Retail

How Millennials Are Propelling Halloween To New Retail Heights

Retailers are set to clean up this Halloween, as 2017 is looking to be a record-setter for consumer spending during the holiday. With 179 million Americans planning to celebrate, up from 171 million last year, sales are projected to surpass those of 2016, which itself set records.

In fact, holiday spending is expected to hit $9.1 billion, up 8.3 percent from 2016, and spending per household is expected to rise to $86.13 compared to last year’s $82.93.

That growth appears to be driven by millennials, with responses to a recent Citibank poll indicating survey participants between the ages of 18 and 36 expect to spend 2.5 times more than their closest cohorts on Halloween-related merchandise. Increased millennial spending comes despite the fact that the demographic is the one that most needs to save money, CitiBank noted in the article.

“Halloween is no longer just for the kids and those with kids,” wrote Allison Zeller, director of research for the National Retail Federation (NRF).

A recent NRF survey indicates 22.7 percent of Americans surveyed intend to visit a haunted house this season. Another 34.5 percent will host or attend a Halloween-themed party, and it’s expected that many of these participants will be adults between 21 and 34 years of age.

So, why are millennials so fascinated by a holiday that was once largely thought to be for children? There are a few possible reasons, the NRF noted. One possibility is the increased influence of popular culture on the holiday, with more than 34 percent of consumers between 18 and 24 years of age indicating pop culture will partially dictate their costume choices.

For whatever reason, it’s no secret that millennials are infatuated with the late October celebration. Although the Los Angeles Times reports theme parks and other pop-up attractions have only recently glommed on to the trend, haunted houses and other seasonal festivals have begun complementing their attractions — once targeted primarily at children — with amenities more popular among adults.

Liquor and beer manufacturers are taking notice as well. According to VinePair, searches for the terms “beer” and “wine” have been spiking in October since at least 2004, and the terms remain current through the rest of the holiday season. And, because millennials represent approximately 32 percent of spirit consumption, though they only comprise about one-quarter of the total U.S. population over age 21, it makes sense that makers of adult beverages lean into the holiday.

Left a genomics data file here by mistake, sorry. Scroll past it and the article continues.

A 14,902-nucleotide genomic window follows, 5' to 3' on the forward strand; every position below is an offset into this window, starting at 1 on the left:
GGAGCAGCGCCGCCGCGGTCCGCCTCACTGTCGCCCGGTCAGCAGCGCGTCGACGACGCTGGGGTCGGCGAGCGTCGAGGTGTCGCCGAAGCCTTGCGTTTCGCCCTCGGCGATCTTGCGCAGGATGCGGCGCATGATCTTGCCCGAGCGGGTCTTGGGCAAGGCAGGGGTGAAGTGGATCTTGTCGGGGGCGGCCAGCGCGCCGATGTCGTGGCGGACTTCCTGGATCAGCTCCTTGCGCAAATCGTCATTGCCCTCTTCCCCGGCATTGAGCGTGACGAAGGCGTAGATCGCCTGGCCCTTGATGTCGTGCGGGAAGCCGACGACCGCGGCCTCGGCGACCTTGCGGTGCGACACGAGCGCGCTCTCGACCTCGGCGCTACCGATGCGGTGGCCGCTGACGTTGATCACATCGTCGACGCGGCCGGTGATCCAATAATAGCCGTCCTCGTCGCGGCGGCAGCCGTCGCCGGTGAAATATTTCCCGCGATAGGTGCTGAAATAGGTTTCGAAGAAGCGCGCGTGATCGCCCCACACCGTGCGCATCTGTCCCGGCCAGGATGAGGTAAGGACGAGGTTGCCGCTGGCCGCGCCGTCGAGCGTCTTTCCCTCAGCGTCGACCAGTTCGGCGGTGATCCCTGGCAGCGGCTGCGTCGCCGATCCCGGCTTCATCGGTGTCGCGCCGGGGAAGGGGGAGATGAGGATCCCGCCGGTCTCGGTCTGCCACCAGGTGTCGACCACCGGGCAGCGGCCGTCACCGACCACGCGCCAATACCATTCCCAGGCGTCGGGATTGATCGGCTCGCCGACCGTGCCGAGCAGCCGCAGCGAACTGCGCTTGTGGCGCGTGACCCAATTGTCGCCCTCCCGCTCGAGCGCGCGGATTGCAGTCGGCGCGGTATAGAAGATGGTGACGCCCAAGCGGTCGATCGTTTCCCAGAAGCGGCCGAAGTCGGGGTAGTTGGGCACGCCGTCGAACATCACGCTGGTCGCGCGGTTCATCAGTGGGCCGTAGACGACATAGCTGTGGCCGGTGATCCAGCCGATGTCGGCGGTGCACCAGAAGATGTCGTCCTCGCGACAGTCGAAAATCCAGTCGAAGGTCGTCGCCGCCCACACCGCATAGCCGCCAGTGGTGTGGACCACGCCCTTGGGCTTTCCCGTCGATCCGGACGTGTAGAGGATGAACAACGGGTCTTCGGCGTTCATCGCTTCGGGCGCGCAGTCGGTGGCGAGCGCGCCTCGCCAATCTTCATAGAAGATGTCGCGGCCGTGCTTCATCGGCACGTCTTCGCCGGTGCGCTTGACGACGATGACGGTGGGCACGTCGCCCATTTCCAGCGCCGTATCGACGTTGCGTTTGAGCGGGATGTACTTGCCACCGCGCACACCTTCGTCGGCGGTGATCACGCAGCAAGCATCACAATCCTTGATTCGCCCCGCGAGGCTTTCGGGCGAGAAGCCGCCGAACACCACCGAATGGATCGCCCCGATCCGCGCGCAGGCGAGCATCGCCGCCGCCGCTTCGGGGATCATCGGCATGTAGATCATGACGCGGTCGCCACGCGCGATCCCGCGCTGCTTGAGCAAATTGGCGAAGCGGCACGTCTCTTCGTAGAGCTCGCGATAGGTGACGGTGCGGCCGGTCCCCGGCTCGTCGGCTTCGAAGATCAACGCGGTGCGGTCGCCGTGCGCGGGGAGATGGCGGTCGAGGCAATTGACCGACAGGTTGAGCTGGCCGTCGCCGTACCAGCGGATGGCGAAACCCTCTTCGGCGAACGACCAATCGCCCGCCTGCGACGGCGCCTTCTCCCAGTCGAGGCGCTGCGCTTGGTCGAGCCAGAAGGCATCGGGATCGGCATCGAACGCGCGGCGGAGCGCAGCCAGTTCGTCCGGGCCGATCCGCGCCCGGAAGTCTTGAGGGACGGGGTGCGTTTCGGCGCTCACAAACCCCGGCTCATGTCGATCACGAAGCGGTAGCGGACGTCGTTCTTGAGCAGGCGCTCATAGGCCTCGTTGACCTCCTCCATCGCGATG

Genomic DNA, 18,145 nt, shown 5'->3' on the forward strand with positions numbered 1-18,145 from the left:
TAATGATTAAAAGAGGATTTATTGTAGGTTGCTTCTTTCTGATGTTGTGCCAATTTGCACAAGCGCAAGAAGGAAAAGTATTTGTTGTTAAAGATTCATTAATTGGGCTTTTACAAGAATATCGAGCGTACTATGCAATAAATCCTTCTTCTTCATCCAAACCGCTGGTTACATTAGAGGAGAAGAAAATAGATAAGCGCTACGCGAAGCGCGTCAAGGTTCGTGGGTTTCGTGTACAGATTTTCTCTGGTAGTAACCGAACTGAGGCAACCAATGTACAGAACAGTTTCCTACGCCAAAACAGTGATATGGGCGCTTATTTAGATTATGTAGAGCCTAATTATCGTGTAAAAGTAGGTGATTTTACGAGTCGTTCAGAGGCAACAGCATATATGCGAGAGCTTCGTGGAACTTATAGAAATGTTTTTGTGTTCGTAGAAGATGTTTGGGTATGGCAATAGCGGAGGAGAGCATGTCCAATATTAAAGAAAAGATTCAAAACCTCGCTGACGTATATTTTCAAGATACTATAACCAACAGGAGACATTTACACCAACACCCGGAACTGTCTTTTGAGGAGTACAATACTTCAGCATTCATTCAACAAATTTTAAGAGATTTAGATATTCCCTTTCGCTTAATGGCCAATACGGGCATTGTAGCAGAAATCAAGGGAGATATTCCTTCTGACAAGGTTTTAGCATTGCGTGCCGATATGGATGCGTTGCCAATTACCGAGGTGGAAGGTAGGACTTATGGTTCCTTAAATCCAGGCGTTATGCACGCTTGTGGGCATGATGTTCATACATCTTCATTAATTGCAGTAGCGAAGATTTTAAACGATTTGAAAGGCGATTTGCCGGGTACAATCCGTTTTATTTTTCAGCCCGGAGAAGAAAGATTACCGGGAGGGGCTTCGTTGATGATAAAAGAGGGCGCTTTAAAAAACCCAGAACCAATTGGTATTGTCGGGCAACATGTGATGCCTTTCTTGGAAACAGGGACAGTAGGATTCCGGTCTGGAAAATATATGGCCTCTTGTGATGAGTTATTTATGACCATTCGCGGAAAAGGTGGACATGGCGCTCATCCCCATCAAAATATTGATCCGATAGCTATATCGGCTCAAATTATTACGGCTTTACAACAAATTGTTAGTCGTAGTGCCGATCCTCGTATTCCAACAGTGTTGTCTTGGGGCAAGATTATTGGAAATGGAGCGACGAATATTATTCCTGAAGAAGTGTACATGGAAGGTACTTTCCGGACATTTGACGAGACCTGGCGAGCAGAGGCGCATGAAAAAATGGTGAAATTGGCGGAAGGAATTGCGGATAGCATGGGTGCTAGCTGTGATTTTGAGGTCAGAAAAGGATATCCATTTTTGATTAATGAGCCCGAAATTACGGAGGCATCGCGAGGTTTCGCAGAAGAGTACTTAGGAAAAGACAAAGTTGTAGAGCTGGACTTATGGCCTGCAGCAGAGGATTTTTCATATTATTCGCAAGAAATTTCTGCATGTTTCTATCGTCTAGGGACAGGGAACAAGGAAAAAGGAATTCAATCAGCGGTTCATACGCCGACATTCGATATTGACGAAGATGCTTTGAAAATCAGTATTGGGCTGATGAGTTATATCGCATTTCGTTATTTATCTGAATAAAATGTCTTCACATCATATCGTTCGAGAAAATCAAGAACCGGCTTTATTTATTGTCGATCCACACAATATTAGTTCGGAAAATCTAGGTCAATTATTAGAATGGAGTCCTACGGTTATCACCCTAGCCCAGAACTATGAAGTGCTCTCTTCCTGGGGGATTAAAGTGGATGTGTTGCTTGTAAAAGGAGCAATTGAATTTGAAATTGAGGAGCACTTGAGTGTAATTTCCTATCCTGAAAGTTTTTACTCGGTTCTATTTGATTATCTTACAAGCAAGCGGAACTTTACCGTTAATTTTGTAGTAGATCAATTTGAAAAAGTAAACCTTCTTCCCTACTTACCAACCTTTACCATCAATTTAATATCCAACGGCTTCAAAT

It’s no wonder, then, that so many alcohol manufacturers and retailers run Halloween promotions — and not just regional microbrews or independent liquor makers, either, but major brands like Sam Adams, Jägermeister and Svedka, according to VinePair.

“Halloween is a huge occasion for 21- to 29-year-olds,” said Christopher Dunn, Mast-Jägermeister’s U.S. brand manager, in an interview with VinePair. “Millennials, in particular, are spending big.”

And, with consumer holiday sales on adult costumes rising, plenty of liquor brands are getting into that market, as well. Some of the liquor-themed regalia on offer includes outfits modeled on Fireball Whiskey, the aforementioned Jägermeister and even Four Loko.

Liquor sales and adult costumes aren’t the only things trending upward this Halloween, either. Spending on pet costumes has doubled since 2010, with many events across the country sponsoring costume contests specifically for dogs and cats. A whopping 16 percent of Americans expect to dress their pets for the holiday, according to the NRF survey.

With gains propelled primarily by millennial spending, Halloween retail is setting new records year-over-year, and there’s little to indicate those trends won’t continue. Most of Generation Z, the age cohort born after 1995, isn’t even old enough to drink yet, but it’s already a generation comfortable flexing its economic muscle.

If the next generation embraces the holiday with the same fervor as millennials, there’s no telling how much larger Halloween could grow.

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